BenchmarkSelectContended/workers=1-2          	  300000	       417 ns/op
BenchmarkSelectContended/workers=1-4          	  300000	       487 ns/op
BenchmarkSelectContended/workers=1-8          	  300000	       561 ns/op
BenchmarkSelectContended/workers=1-16         	  200000	       623 ns/op
BenchmarkSelectContended/workers=1-32         	  200000	       628 ns/op
BenchmarkSelectContended/workers=1-64         	  200000	       594 ns/op
BenchmarkSelectContended/workers=10           	  500000	       376 ns/op
BenchmarkSelectContended/workers=10-2         	  300000	       513 ns/op
BenchmarkSelectContended/workers=10-4         	  300000	       620 ns/op
BenchmarkSelectContended/workers=10-8         	  300000	       575 ns/op
BenchmarkSelectContended/workers=10-16        	  300000	       533 ns/op
BenchmarkSelectContended/workers=10-32        	  300000	       508 ns/op
BenchmarkSelectContended/workers=10-64        	  300000	       461 ns/op
BenchmarkSelectContended/workers=100          	  300000	       385 ns/op
BenchmarkSelectContended/workers=100-2        	  300000	       443 ns/op
BenchmarkSelectContended/workers=100-4        	  300000	       439 ns/op
BenchmarkSelectContended/workers=100-8        	  300000	       539 ns/op
BenchmarkSelectContended/workers=100-16       	  200000	       594 ns/op
BenchmarkSelectContended/workers=100-32       	  200000	       601 ns/op
BenchmarkSelectContended/workers=100-64       	  200000	       696 ns/op
BenchmarkSelectContended/workers=1000         	  300000	       452 ns/op
BenchmarkSelectContended/workers=1000-2       	  300000	       426 ns/op
BenchmarkSelectContended/workers=1000-4       	  300000	       412 ns/op
BenchmarkSelectContended/workers=1000-8       	  200000	       563 ns/op
BenchmarkSelectContended/workers=1000-16      	  200000	       551 ns/op
BenchmarkSelectContended/workers=1000-32      	  200000	       606 ns/op
BenchmarkSelectContended/workers=1000-64      	  300000	       601 ns/op
BenchmarkSelectContended/workers=10000        	  200000	       894 ns/op
BenchmarkSelectContended/workers=10000-2      	  200000	       691 ns/op
BenchmarkSelectContended/workers=10000-4      	  200000	       597 ns/op
BenchmarkSelectContended/workers=10000-8      	  200000	       788 ns/op
BenchmarkSelectContended/workers=10000-16     	  100000	      1174 ns/op
BenchmarkSelectContended/workers=10000-32     	  200000	       792 ns/op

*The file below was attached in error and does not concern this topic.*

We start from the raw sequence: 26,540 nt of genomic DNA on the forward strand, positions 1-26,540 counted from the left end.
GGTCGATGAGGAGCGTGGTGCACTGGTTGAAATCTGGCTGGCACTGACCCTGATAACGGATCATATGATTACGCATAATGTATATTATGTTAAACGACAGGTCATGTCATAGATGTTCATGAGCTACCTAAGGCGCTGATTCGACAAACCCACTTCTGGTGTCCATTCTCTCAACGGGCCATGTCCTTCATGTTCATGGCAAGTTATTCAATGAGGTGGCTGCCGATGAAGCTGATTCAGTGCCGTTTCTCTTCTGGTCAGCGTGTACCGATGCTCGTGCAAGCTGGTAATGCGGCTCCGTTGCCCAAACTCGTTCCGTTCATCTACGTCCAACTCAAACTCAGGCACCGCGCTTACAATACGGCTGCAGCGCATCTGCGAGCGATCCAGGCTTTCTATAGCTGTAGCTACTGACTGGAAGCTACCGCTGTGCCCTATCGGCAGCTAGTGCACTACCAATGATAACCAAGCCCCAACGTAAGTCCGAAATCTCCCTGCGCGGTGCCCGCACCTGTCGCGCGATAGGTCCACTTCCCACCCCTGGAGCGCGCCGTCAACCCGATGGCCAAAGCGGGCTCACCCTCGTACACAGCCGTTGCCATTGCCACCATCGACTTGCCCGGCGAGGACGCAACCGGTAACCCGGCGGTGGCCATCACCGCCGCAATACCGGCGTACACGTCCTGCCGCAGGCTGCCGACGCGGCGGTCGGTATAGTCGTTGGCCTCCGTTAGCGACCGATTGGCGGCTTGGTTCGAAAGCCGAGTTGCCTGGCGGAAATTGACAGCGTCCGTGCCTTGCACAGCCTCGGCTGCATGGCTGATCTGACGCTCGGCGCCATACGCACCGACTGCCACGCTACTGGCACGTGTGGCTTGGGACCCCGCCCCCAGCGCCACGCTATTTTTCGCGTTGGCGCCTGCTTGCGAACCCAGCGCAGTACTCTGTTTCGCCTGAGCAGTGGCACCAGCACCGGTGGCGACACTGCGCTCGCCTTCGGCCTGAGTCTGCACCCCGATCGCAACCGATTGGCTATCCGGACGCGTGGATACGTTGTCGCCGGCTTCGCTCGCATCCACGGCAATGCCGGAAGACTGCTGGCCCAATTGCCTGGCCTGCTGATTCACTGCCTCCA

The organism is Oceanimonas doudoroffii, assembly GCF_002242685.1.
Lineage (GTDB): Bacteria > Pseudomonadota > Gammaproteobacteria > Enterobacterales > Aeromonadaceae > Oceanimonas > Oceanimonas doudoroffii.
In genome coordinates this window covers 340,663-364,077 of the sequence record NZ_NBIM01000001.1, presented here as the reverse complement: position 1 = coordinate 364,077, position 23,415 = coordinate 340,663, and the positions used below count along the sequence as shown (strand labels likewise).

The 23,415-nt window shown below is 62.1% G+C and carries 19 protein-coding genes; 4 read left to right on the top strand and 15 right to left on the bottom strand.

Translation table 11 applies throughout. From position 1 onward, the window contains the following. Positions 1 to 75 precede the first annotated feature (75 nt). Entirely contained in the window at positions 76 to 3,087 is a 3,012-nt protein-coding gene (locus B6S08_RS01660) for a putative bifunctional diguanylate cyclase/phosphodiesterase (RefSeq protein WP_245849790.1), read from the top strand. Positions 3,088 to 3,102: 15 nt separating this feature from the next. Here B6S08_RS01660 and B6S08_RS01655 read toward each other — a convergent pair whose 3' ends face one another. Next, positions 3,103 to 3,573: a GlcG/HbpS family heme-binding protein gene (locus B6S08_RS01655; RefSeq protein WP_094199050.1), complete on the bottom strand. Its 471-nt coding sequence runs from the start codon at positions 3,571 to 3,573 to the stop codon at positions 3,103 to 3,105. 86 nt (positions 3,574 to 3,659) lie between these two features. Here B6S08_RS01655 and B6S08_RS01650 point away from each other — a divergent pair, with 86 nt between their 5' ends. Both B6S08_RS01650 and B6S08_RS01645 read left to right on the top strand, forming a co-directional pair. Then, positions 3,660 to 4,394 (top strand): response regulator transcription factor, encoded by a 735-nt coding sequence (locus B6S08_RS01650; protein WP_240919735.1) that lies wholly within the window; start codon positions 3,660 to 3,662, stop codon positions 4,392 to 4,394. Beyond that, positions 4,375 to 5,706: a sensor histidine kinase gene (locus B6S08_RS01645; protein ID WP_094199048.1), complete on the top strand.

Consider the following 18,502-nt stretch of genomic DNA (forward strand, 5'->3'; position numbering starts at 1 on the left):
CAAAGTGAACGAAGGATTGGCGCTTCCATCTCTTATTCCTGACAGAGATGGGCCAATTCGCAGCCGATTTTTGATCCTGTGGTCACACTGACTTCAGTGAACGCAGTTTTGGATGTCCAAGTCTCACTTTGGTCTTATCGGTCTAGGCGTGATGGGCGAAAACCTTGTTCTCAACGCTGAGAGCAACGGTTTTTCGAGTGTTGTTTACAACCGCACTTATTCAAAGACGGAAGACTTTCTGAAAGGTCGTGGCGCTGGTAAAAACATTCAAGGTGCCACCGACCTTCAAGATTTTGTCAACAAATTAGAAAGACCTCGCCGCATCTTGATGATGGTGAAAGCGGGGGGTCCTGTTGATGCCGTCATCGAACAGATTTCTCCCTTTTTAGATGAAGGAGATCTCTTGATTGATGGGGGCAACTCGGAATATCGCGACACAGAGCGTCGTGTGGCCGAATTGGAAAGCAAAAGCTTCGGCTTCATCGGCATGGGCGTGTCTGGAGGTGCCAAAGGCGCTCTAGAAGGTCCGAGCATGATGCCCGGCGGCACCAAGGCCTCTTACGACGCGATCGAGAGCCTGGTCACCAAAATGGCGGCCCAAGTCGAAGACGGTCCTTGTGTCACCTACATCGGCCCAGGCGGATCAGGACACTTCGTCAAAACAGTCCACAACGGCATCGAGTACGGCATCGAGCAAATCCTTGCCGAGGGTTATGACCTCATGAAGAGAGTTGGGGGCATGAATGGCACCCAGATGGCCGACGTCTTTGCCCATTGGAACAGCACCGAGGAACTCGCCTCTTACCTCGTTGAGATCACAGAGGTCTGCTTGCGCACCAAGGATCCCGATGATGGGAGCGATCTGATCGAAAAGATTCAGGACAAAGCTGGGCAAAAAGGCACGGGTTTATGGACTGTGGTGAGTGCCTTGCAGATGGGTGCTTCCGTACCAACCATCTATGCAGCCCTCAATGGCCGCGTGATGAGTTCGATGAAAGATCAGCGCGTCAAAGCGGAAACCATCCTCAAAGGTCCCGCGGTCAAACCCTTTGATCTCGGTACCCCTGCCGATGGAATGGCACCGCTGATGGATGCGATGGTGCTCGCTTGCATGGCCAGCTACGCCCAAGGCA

BenchmarkSelectContended/workers=10000-64     	  100000	      1070 ns/op
BenchmarkSelectContended/workers=100000       	    1000	    157938 ns/op
BenchmarkSelectContended/workers=100000-2     	     200	   1044491 ns/op
BenchmarkSelectContended/workers=100000-4     	      50	   2425451 ns/op
BenchmarkSelectContended/workers=100000-8     	     300	    848236 ns/op
BenchmarkSelectContended/workers=100000-16    	     500	    201122 ns/op
BenchmarkSelectContended/workers=100000-32    	      20	   9354451 ns/op
BenchmarkSelectContended/workers=100000-64    	       1	 187918798 ns/op
PASS
ok  	command-line-arguments	18.974s
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bradfitz commented May 13, 2017

@josharian, that rand.Intn call in there has a mutex (var globalRand = New(&lockedSource{src: NewSource(1).(Source64)})). I'd remove that and use a goroutine-local math/rand.Rand instead.

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josharian commented May 13, 2017

@bradfitz sheesh. Thanks. Updated in situ above. Results are unchanged, though.

$ go test -bench=. -cpu=1,2,4,8,16,32,64 -benchtime=100ms x_test.go 
BenchmarkSelectContended/workers=1            	  300000	       358 ns/op
BenchmarkSelectContended/workers=1-2          	  300000	       526 ns/op
BenchmarkSelectContended/workers=1-4          	  300000	       552 ns/op
BenchmarkSelectContended/workers=1-8          	  300000	       600 ns/op
BenchmarkSelectContended/workers=1-16         	  200000	       713 ns/op
BenchmarkSelectContended/workers=1-32         	  200000	       674 ns/op
BenchmarkSelectContended/workers=1-64         	  200000	       701 ns/op
BenchmarkSelectContended/workers=10           	  500000	       399 ns/op
BenchmarkSelectContended/workers=10-2         	  300000	       551 ns/op
BenchmarkSelectContended/workers=10-4         	  300000	       585 ns/op
BenchmarkSelectContended/workers=10-8         	  200000	       660 ns/op
BenchmarkSelectContended/workers=10-16        	  300000	       574 ns/op
BenchmarkSelectContended/workers=10-32        	  300000	       551 ns/op
BenchmarkSelectContended/workers=10-64        	  300000	       498 ns/op
BenchmarkSelectContended/workers=100          	  500000	       439 ns/op
BenchmarkSelectContended/workers=100-2        	  300000	       481 ns/op
BenchmarkSelectContended/workers=100-4        	  300000	       494 ns/op
BenchmarkSelectContended/workers=100-8        	  300000	       569 ns/op
BenchmarkSelectContended/workers=100-16       	  200000	       733 ns/op
BenchmarkSelectContended/workers=100-32       	  200000	       650 ns/op
BenchmarkSelectContended/workers=100-64       	  200000	       645 ns/op
BenchmarkSelectContended/workers=1000         	  200000	       583 ns/op
BenchmarkSelectContended/workers=1000-2       	  300000	       467 ns/op